MPs have called for Arts Council England to address the imbalance of funding between London and the regions with “greater urgency”.
A report published by the culture, media and sport select committee, which undertook an inquiry into the workings of ACE earlier this year , states that more must be done to rectify the regional disparity, and the change of pace should be “much faster than it has hitherto been”.
The report also calls for ACE to adopt a “far more robust stance” with local authorities that implement heavy cuts to the arts.
It follows the Rebalancing Our Culture Capital Report in October 2013 , which claimed that London organisations received five times the amount of ACE funding per capita than regional areas.
The committee’s report states: “The arts council is well placed to tackle the clear imbalance of funding that favours London unfairly. It must do so with greater urgency if it is to realise its declared ambition to engineer the provision of great art and culture for everyone.”
The report also urges ACE to take a stronger stance regarding local authorities that “show little inclination to support the arts”.
It cites councils such as Westminster and Somerset – which implemented 100% cuts to arts funding – and says there is “little point in pumping public money into areas that do not particularly want or need it”.
The report emphasises that more could be done to foster cultural partnerships across the country, stating that there is “scope for different potential sources of funding to be better coordinated”.
It adds that while there is potential for organisations to raise more through philanthropy, money has become more difficult to secure and that “£5 cheques – even lots of them – will only go so far”.
The culture committee also says that national portfolio organisations should “seek to extend further [their] reach” by doing things such as using new media more creatively, developing cinema screening initiatives and touring productions.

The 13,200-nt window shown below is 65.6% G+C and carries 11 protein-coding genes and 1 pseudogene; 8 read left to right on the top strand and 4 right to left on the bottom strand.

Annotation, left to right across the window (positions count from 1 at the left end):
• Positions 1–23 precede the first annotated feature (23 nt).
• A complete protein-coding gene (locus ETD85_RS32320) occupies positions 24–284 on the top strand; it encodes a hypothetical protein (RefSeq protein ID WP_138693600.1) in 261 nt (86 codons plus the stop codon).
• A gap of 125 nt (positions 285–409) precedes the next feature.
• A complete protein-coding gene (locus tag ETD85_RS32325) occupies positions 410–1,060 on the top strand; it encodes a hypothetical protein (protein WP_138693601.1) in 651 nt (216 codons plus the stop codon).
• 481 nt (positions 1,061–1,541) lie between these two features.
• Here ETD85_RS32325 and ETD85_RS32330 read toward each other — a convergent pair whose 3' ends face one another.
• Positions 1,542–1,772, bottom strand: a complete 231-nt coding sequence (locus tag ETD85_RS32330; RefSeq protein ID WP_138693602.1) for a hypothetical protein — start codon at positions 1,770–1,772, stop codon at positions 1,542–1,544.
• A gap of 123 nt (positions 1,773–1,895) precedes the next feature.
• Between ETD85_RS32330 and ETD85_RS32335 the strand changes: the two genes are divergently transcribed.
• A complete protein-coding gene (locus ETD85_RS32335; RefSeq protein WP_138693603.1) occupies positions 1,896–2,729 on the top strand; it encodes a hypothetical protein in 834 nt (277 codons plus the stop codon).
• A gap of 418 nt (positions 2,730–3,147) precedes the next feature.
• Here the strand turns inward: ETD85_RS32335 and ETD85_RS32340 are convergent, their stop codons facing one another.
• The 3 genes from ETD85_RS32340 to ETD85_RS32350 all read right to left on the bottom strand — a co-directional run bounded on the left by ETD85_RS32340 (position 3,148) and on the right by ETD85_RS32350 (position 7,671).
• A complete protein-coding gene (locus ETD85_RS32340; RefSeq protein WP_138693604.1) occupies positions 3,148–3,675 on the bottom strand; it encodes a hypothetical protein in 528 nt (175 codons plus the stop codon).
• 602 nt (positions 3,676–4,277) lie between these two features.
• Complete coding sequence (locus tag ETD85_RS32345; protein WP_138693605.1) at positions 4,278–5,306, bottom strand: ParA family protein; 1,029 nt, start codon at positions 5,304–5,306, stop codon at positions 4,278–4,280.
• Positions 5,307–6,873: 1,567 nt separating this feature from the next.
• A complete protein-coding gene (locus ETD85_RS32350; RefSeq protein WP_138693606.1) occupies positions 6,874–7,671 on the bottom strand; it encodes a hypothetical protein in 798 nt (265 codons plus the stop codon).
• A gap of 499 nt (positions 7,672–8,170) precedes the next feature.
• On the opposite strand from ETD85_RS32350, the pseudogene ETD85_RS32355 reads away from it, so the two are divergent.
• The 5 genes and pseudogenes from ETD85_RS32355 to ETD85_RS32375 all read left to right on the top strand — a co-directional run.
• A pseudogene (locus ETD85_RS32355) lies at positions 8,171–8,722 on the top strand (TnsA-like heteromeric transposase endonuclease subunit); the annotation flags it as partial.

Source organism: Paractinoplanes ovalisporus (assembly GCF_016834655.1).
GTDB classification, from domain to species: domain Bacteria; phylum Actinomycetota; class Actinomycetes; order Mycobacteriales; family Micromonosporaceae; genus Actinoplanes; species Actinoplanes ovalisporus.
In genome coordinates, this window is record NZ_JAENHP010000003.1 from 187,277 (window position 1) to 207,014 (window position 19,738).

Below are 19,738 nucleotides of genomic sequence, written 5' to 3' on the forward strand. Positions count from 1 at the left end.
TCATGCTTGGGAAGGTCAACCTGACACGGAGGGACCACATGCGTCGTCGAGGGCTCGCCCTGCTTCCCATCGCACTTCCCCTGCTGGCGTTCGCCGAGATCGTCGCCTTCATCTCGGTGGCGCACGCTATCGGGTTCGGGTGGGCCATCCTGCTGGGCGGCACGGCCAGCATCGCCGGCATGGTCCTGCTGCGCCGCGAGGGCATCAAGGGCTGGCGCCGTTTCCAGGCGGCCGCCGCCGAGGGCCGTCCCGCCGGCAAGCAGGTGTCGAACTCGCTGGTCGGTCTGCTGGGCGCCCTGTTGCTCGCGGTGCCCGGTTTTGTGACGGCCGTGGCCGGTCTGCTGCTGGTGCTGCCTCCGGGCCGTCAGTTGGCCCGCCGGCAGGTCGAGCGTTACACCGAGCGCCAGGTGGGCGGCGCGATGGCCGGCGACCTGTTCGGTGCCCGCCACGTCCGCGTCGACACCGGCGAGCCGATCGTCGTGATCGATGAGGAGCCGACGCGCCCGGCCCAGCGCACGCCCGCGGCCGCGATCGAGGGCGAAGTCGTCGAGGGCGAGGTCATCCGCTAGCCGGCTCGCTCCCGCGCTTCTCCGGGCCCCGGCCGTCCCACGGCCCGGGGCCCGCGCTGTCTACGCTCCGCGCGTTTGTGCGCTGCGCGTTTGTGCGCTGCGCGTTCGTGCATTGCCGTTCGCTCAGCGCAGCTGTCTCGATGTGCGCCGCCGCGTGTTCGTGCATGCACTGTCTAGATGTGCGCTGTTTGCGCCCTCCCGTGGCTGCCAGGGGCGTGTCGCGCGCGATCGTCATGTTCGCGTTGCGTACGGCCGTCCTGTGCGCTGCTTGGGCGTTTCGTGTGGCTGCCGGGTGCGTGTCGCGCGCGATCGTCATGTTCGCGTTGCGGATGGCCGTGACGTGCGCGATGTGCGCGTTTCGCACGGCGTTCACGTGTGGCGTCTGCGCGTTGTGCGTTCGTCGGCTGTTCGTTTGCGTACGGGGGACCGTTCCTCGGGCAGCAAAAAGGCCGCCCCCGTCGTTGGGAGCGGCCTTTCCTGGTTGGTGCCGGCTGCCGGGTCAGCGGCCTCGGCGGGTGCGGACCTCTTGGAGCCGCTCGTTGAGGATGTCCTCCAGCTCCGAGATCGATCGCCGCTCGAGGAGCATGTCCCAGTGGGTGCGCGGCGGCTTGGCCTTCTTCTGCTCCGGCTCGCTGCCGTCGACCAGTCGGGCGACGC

The report praises ACE for its increased involvement with museums and libraries, the development of music education hubs and for increasing lottery-funded grants for the arts, adding up to £210 million in 2015-18.
Among the recommendations set out in the report is that the government should consider an increase in ACE grant in aid, and the increased money should be “earmarked for the English regions beyond the M25 area”.
Responding to the report, ACE chair Peter Bazalgette said: “We share the desire for a speedy response to the historic challenges to rebalancing. It is difficult to act urgently when our income is shrinking; additional resource would certainly allow for greater flexibility in supporting our ambition to achieve this.”
Bazalgette added that ACE would continue to broker cultural partnerships across the country in order to deliver “strong cultural engagement”.
Harriet Harman, shadow culture secretary, criticised the government for talking “a lot about devolution and supporting the regions, but when it comes to the arts they are not walking the talk”.
She continued: “Today’s report highlights the government’s ignorance of the key role of local authorities in supporting arts and culture, and shows that DCMS ministers are not engaging with local councils.”